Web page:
“No, too narrow for trolleys, move that pillar!” Before rushing off to harangue a man unloading matresses from his car. “Of course I always have room for the patients and their carers. NOT room for these bug infested things. OUT!”

Inside the hospital she is attending a patient waiting for minor surgery, before berating staff for not having an emergency theatre available. In the Maternity Ward she was busy fixing a baby on a breast whilst scolding and demanding the midwives give some hands on care and empathy in the delivery room. She spoke, everyone jumped!

new-mother-infant Edna driving through Hargeisa’s filthy streets, trees adorned with various coloured plastic bags, mercifully not stinking as the goats had done their scavenging, recycling work. Shooting through potential spaces, ostensibly driving on the right, but many cars so old they are still left hand drive. Brightly clad smiling women alighting from buses in the middle of the road, traffic converging from all sides including donkey carts laden with water drums, apparently suicidal goats meandering, lorries with highly decorated windscreens almost obscuring all vision, laden with people and bunches of yellow plastic water containers of all sizes and shapes. Every few minutes someone would recognise our driver and the chant would start “Edna, Ha Edna!” Everyone knows and loves Edna.

Only once did I see a shadow of concern. Driving through the maze of narrow dirt tracks and pathetic humpies of the refugee camp near her hospital, the crowds looking pretty hostile. “Bother, Now I am lost!” says Edna. Suddenly, an urchin shouts “Edna, Ha Edna!” The mood changed, everyone was laughing and shouting, directions were given.

Somalilanders shout all the time in person and on the phone, sounding aggressive, but the conversations usually end in smiles and hugs, Edna tells us it is because they are nomadic people with their camels wandering the desert far apart.

Edna’s mobile rings continually. “Edna, the light bulb is broken.” “Edna, there is no water.” And from her farm, “Edna there is a snake in the room!” “What do you want me to do? You want to hold the mobile phone next to the snakes head and I will ask him to go away?” I hear the tirade down the phone.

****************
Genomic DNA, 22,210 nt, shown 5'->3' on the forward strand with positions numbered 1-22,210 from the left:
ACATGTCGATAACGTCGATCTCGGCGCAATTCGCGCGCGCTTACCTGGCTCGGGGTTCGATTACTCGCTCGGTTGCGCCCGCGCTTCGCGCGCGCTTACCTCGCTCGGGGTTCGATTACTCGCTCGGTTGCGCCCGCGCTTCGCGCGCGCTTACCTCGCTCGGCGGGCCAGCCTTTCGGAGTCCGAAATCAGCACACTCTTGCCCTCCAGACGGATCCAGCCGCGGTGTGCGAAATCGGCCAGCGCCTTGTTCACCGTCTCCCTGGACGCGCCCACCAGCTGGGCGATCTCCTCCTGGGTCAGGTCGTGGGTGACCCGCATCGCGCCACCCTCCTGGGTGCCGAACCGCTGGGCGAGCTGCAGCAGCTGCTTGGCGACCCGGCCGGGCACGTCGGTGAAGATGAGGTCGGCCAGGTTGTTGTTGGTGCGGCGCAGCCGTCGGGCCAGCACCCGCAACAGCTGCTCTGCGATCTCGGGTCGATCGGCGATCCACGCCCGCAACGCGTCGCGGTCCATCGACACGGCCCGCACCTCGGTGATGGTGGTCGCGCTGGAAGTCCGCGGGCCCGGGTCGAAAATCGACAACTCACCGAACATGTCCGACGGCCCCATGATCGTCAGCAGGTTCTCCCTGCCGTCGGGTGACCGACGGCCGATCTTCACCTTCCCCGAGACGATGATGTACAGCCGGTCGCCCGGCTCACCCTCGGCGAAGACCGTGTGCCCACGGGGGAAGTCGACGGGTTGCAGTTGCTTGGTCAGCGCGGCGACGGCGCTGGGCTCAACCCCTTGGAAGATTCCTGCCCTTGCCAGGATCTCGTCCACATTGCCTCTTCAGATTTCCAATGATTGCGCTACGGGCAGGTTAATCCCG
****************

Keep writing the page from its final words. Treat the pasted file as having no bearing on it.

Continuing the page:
When we did get out, it was with an armed guard Askuri complete with loaded AK 47. I felt most at risk as he sat next to me tapping it on my foot. Or when Edna, who wasn’t impressed by the need for Askuris, ensured they earned their wages by picking oranges, digging, weeding, all still with AK 47 nonchalantly slung on the back.


Boys Do Clean
My aim was to get daily cleaning and emergency equipment checked. I typed out small lists attached to the drawers in Labour Ward, Operating Theatre, Special Care.

The nurses do the best job they can with the knowledge and equipment they have, and serving as a Regional Centre, the serious condition some patients are in when they arrive, some having travelled for days. It must be difficult having yet another new, well meaning Aid worker arriving, scolding, dogmatic, preaching and with new priorities. You don’t change the World in 5 minutes and Edna taught me.

“Baby steps.” Firstly I had to get the trust and respect of the Midwives, teaching by example, turning up each day still cleaning and advocating basic ABC and care. They would laugh saying “We cleaned yesterday” and I’d say, as I watched another fly buzz inside the incubator, landing on the 28 week premmie’s face, “Yes and we clean again today!’

And then there was “Boys don’t clean.” That was a learning curve! They found with me that “boys DO certainly clean”. And of course they make very good caring nurses too.

Many patients had little education and certainly no antenatal care. I nursed pathetically grateful fistula patients and at least two with full blown eclamptic fits every week. Edna took us out to breakfast to celebrate Eid, the end of Ramadan, everyone dressed in their bright finery. Everyone, including Edna was giving out little presents of money to children and those whom have helped them during the year. Returning to the hospital, I found a packed delivery ward. Three mothers about to deliver, each with between 2 and 8 female attendants milling around. 6 emergency C sections in that 24 hours.

28 Week Preemie Prem baby with respiratory distress syndrome and severe rib recession. Finding one woman, bandages on her hands and cottonwool up her nostrils, I thought I had the wrong patient. 34 weeks pregnant, painlessly bleeding for a week, she had continued cooking, sweeping and fetching water. She had no platelets. Her Hb was 2.1 and amazingly she and her baby survived. 5 Premature babies less than 28 weekers in Special Care, with only 1 phototherapy unit, 2 incubators and one “hot box” (warming electric light bulbs underneath, but you had to be careful, not TOO warm.)

The babies had CPAP continuous positive airways pressure with oxygen nasal prongs, one end bubbling through an ordinary water drink bottle. Whilst bubbling it was working! Reciprocal learning, we worked together and learned from each other. Necessity is indeed the Mother of Invention

hargeisa-book-fair Edna took us to the gala closing of the International Hargeisa Book Fair. Firstly, the panel consisting of cabinet ministers, Doctors, Sultans, elders, tribal leaders, religious leaders and lawyers, apologised to the huge crowd in attendance. “Now you are all here, we have to talk about two very important women’s issues, FGM, Female genital mutilation and rape. Please listen. FGM must stop and if a 13 year old girl is raped, then the ridiculous tribal law says the man who raped her must marry her must stop.”